By Owen Gleiberman
Updated May 12, 1995 at 04:00 AM EDT

Look past the inky chiaroscuro lighting, and the great film noirs were like soft-core porn with a morals clause. A loser-sap such as Fred MacMurray in Double Indemnity would meet the vixen of his dreams — Barbara Stanwyck, slithering over furniture in her gleaming anklet. To win her, though, he had to commit cold-sweat crimes; he had to do things he didn’t want to do. And the movie put us in his place, asking: Would you go this far for this much pleasure?

With his fourth feature, THE UNDERNEATH (Gramercy, R), the director Steven Soderbergh revives this vertiginous atmosphere of dread-driven desire. And he does it in a contemporary idiom, designing each scene in hot, raw colors (reds and blues and radioactive greens). He creates a mood of frowsy psychedelic realism. Michael Chambers (Peter Gallagher), a not-so-innocent sap, returns to his sleepy hometown of Austin, Tex., and runs into his old flame, who’s still very much on fire. Her name is Rachel (Alison Elliott), and she’s the latter-day bad girl, not a sultry mistress but a freckled tease: a cheerleader in heat. Michael, a compulsive sports gambler, fled Austin — and Rachel — when he couldn’t pay his debts. Now he’s in recovery; he’s trying to be ”good.” But he’s still a gambler — it’s in his hormones — and the movie is about how far he’ll go to win back Rachel, who, of course, has hooked up with the most threatening creep in town.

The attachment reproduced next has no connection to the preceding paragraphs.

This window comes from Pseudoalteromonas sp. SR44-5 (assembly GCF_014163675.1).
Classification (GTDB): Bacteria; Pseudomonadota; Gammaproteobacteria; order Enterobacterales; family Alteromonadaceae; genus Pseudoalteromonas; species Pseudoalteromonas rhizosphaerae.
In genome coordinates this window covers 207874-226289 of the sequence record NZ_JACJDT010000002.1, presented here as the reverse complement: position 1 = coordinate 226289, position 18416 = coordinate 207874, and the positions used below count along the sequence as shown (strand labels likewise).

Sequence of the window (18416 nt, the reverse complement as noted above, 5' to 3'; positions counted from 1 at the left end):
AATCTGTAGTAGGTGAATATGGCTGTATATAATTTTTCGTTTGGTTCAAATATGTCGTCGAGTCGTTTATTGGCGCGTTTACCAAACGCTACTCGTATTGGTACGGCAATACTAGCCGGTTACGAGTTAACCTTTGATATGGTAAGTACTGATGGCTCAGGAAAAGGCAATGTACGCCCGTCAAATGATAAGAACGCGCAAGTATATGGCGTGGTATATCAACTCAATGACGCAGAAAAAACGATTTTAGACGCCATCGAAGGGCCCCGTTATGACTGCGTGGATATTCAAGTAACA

In the six years since he broke through with sex, lies, and videotape, Soderbergh has become a master of moods. His last picture, King of the Hill, was, I thought, the most penetrating portrait of the adolescent soul since The 400 Blows, and in The Underneath he casts a spell. Taking off from Don Tracy’s novel Criss Cross, which also served as the basis for the 1949 Burt Lancaster noir, Soderbergh creates a hypnotic flashback structure, assembling his story piece by piece, so that the kaleidoscopic action gradually brings into focus the true nature of Michael’s obsessions. Peter Gallagher’s face, with its too-thick lips and eyebrows, has always been a cartoon of sensuality, and here he uses those features to hint at sleazy appetites Michael is too coolhanded to reveal. Gallagher gets deep inside this gambler’s rotten, addictive core. When Michael finally goes in for a big score, it’s because his own lust has backed him into it (the entire movie seems to back into it). The Underneath is a heist thriller with a sly, no-exit elegance. By the time the film reaches its hospital-room climax, you realize that it’s as much of a contraption as Blood Simple or Exotica (its overdeliberate pace is every bit as mannered), but Soderbergh is able to execute his games without pigeonholing his characters. He has made that rare thing, a modern-day noir with feeling. A-